Here are my before picture. Hopefully, by posting this I will be holding myself accountable to update this blog with finished organized projects (the boys’ beds are scheduled for delivery this week!)

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Before…

You wouldn’t know it looking at our home, but about a year ago we made a decision to work toward creating a more minimalistic home. You can’t tell, but we have gotten rid of a lot (sans books and legos….those were a deal-breaker! They are our joy.) While I am still anxiously awaiting the day when I feel like this goal has been met, I DO notice it when I am at the store. I find that more and more often I see things, get ideas, and then simply leave empty-handed. I may be slow in fixing the problem, but at least I am no longer feeding it! Below I discuss three areas of our life that could always stand to be more organized and what I am doing to accomplish that.

Boys room

Because I work from home and need a quiet space that can be locked to prevent interruptions while on video, it has become necessary for the boys to share a room. I had started by using a corner of the garage as an office, but in the Arizona summers, my classroom was literally melting (and so was I!) Eventually, we moved the boys together and created an office/homeschool room. The problem is, two boys in one small room means very little space to play and very little personal space. We are also finding that having toys in their room is not working out so well. So, in an attempt to create personal space and maintain sanity, the boys’ room will be getting a makeover, which I will proudly show off in an update when the beds arrive. The idea is to create their own spaces and move the toys into the garage, creating an area where they can access their toys that is not in their rooms. However, the garage redo is not happening for a few months as its still well over 100 degrees out there.

Homeschool

DSC_0152I am a planner. I love creating curriculum, planning our days… I just love it. Don’t ask me to create a bulletin board ever again! But, I will plan a unit study for you, no problem. I’m the mom who would spend July planning our entire year. Then get frustrated when those plans were ruined within the first week. I had to teach myself to start planning for a shorter amount of time. I’ve also tried just about every planner on the market (digital and physical). Yet, I always found myself frustrated. Look at all the things we didn’t get done! Then I started something new. Instead of writing down what I planned to do, I wrote down what we actually did each day. While this was a big confidence booster that we do indeed accomplish a lot, it still didn’t quite fill my need to plan. This is our current method and it’s actually working for me. My kids go to an enrichment program on Fridays, so this is my planning day. I use regular old lined paper and write down the lessons we plan to complete in the next four-day loop. Then, as we complete a lesson or activity, I highlight it. This shows me exactly what we accomplished, while still giving me a basic outlined plan to follow. On Friday, I simply move anything we didn’t get to into the first available spots for the next week and we move on with our lives! It is so ridiculously simple. Anyone else LOVE simple?!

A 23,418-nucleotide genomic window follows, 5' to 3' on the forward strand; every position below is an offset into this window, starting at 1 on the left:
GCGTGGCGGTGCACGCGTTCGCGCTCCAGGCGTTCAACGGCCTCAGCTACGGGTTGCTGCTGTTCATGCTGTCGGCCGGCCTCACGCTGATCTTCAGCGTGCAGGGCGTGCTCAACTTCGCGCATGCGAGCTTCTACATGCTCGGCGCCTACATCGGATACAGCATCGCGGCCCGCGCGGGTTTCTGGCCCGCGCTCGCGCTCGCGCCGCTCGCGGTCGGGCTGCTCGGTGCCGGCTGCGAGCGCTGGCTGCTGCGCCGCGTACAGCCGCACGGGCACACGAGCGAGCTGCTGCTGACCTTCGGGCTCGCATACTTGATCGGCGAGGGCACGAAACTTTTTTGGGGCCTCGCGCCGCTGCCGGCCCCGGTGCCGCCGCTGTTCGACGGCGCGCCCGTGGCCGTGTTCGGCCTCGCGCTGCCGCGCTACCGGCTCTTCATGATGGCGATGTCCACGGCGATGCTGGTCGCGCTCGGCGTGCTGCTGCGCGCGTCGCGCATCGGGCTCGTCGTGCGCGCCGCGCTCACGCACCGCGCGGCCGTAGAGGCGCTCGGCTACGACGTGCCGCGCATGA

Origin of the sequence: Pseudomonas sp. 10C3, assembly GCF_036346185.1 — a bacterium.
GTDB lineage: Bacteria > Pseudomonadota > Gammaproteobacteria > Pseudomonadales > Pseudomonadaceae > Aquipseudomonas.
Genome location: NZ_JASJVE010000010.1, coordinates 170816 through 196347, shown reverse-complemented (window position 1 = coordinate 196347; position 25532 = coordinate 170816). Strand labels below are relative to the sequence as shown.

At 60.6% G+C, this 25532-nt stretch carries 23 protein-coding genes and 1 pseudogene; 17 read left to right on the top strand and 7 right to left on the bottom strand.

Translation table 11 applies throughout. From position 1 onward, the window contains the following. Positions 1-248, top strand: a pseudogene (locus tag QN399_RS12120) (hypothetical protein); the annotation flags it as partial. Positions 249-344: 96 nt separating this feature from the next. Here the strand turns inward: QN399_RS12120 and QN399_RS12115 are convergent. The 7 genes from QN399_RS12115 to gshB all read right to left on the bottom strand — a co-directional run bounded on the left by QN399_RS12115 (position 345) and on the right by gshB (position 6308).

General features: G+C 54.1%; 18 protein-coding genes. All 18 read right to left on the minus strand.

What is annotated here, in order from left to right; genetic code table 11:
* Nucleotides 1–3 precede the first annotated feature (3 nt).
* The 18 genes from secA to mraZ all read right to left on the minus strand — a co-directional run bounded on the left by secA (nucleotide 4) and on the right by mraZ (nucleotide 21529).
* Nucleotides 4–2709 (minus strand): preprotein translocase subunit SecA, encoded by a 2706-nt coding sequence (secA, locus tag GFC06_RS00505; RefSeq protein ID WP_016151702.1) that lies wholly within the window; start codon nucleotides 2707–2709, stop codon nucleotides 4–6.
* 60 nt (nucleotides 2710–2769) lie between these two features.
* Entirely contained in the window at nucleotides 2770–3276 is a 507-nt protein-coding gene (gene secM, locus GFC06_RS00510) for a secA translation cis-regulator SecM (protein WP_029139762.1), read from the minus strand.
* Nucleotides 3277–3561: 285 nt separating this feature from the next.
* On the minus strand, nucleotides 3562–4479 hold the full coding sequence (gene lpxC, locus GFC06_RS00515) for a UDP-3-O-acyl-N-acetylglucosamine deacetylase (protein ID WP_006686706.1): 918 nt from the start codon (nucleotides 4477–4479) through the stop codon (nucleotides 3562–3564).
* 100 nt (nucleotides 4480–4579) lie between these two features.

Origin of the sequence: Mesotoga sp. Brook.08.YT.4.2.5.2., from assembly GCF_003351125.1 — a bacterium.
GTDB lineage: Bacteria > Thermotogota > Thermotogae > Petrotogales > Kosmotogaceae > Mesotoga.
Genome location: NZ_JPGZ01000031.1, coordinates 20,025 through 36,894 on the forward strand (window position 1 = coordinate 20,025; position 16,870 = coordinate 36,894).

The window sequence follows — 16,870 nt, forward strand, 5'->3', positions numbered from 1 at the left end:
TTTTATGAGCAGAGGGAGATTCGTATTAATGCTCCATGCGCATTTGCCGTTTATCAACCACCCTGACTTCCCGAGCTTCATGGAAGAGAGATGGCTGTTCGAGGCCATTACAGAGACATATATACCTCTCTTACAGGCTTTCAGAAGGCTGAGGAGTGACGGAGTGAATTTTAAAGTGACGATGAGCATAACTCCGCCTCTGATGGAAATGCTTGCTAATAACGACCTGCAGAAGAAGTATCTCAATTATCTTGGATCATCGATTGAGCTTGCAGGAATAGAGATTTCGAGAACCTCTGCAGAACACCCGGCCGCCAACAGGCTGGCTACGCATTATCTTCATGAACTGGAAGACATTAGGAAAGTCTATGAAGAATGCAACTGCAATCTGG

Meals

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Tortellini Soup

I am not really sure if this falls under organization or not, but it feels like it should as it has made my life SO much easier. A friend recently introduced me to a meal prepping company called Citrus Pear. You pay for your meals, they shop, you go and spend 2 hours meal prepping and leave with enough freezer meals to last the month, they clean up. I am in love! The meals are reasonable and all I have to do is throw them in the instant pot. Mr. Man has cleaned his plate every night (big deal!!!) and my husband is excited to see a variety of meals (including meat) come across the table again. I love that the meals are prepared using (mostly) unprocessed items and I’ve lost 4 lbs since I started using them (which is a huge deal!… especially since I have changed nothing else). Dinner has never been easier. Check out their site to see if they have a location near you, I highly recommend it.

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The Simple Things